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Food & Drink

And Just Like That, There Are 4 Boludos

Boludo Como and Boludo Uptown opened within a week of each other. Now, chef Facundo DeFraia is setting his sights beyond Minneapolis.

Five years ago, Facundo DeFraia opened a takeout pizza and empanada spot in a hallway-sized storefront at Nicollet and 38th in Minneapolis. In this humble shop, he and his team prepared magnificent diamond-shaped pies and empanadas, using the skills he first honed cooking side-by-side with his grandmother in her Buenos Aires kitchen.

"[It was] so tiny, and how hot it was—it was so crazy," DeFraia says today. "But it was exactly what I was looking for when I decided to open my own shop. The line out the door... it's a good look, for when the pizza is good."

And the pizza really is good. DeFraia knew that it was, and customers agreed. In fact, the only problem was that they struggled to meet the demand: "With the little one we had, on weekends, we couldn't keep up. People seem to realize that pizza is available on Fridays and Saturdays only," he laughs.

Before long, the hopping pizza and empanada spot expanded to downtown Minneapolis, and that first pint-sized Boludo moved to a new, bigger location just across the street from its original Kingfield address. And then in November, DeFraia announced that more Boludos were on the way to Minneapolis, with one headed for a former hardware store in Como and another making its way to the Sotarol space in Uptown.

Within the span of a week this February, the number of Boludo locations doubled. They threw open the doors at Como (1519 Como Ave. SE) on February 12, just in time for the Super Bowl, and the Uptown Boludo (2935 Girard Ave. S.) followed on February 18.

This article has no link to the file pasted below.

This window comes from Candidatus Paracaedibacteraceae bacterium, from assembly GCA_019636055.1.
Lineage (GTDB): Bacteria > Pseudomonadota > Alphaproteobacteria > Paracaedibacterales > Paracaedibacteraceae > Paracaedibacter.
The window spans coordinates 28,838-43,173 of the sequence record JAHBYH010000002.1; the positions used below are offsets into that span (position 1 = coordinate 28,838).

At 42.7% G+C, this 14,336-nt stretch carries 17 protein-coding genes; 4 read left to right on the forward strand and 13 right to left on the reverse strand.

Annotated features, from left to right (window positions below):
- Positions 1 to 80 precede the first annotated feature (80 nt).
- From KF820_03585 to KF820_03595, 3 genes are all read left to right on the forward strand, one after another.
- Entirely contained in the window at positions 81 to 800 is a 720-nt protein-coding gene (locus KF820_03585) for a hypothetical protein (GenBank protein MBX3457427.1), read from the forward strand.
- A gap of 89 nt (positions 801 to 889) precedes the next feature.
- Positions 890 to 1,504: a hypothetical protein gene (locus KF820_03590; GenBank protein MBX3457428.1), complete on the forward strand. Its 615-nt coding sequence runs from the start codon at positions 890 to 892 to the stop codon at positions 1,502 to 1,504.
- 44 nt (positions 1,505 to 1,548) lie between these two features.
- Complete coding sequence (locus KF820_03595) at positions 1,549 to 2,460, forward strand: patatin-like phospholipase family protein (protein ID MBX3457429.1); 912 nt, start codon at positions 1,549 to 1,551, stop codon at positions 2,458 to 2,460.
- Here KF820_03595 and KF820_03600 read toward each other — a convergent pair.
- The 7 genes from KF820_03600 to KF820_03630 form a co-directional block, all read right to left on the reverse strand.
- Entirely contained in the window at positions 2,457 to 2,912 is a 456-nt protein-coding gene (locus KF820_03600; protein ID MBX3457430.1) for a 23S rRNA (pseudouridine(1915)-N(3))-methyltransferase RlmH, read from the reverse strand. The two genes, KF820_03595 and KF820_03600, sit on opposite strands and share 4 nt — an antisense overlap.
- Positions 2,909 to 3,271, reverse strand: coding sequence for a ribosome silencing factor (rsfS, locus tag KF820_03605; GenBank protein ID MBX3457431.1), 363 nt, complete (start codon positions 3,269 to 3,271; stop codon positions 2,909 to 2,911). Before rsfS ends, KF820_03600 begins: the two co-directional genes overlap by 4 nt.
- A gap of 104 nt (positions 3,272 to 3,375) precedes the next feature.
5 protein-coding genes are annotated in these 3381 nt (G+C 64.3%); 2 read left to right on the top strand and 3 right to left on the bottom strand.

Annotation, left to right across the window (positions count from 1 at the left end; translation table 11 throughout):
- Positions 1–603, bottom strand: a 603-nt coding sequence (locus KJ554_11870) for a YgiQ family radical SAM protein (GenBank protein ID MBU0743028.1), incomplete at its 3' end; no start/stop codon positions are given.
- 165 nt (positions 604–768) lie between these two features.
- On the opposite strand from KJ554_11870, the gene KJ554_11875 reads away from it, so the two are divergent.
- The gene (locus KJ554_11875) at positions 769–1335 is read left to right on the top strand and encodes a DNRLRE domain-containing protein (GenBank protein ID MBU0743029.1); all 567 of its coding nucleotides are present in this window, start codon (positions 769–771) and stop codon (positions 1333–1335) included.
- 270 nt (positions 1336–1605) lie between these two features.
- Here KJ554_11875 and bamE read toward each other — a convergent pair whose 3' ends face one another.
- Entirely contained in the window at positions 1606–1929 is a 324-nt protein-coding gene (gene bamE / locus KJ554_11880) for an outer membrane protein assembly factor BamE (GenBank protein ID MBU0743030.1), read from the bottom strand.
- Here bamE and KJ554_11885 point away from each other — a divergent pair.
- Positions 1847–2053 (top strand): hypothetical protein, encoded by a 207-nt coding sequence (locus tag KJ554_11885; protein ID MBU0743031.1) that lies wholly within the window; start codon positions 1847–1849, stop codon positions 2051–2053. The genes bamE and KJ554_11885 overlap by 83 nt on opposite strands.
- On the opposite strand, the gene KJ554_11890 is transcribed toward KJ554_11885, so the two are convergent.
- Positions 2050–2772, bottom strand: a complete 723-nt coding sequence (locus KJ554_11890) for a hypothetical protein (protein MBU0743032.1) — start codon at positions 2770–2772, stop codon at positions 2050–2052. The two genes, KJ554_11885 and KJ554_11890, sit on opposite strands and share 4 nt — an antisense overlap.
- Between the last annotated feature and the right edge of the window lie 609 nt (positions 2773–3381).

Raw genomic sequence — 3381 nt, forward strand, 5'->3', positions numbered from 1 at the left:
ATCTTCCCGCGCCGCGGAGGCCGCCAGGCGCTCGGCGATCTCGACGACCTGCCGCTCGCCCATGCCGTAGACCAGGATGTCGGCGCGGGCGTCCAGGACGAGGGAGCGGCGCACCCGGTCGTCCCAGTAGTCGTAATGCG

DeFraia gives the credit for the speedy expansion to his "amazing" team. "I'm so so so grateful with having them. Most of the people I have working with me have been there since day one. It's a really good team."

You can now get beer, wine, and liquor at all four Boludo locations, along with the full menu of inventive Argentinian pies and savory, satisfying empanadas. (They've also added CBD drinks.)

And DeFraia isn't done yet: He plans to keep opening new Boludo locations, not only here, but around in the U.S. and maybe, eventually, the world.

"It's not only the food, I want to bring the culture that's so awesome that I love so much, the music, and that kind of vibe," he says. "You're not only having dinner at a restaurant, you're having the whole experience, with the pictures, and the loud music, and the tiny space."

"I always focus on tiny spaces because that's what we have in Buenos Aires, where I'm from," he continues. "Tiny spaces, really good food—you sometimes don't believe it's gonna happen, and you end up eating something awesome."

DeFraia says they'll head for the suburbs next, but after that? "All the states." He'd like to first expand to Florida, where there's a big Argentinian community and a culture that would appreciate this kind of loud, fun pizza shop.

But no matter how far Boludo expands—and any city in America would be lucky to have one—it'll always be a little slice of south Minneapolis that has DeFraia's heart.

"When we decided to exit that little one, I didn't want to go any other place than in that neighborhood," DeFraia says. "Kingfield has been amazing to us, so I was like, 'I need something close by.' I totally asked the universe for it."

"I love working at Boludo," he adds. "I love being there—I love everything about it. This is like my baby, and I'm really happy that we established it here in Minnesota."

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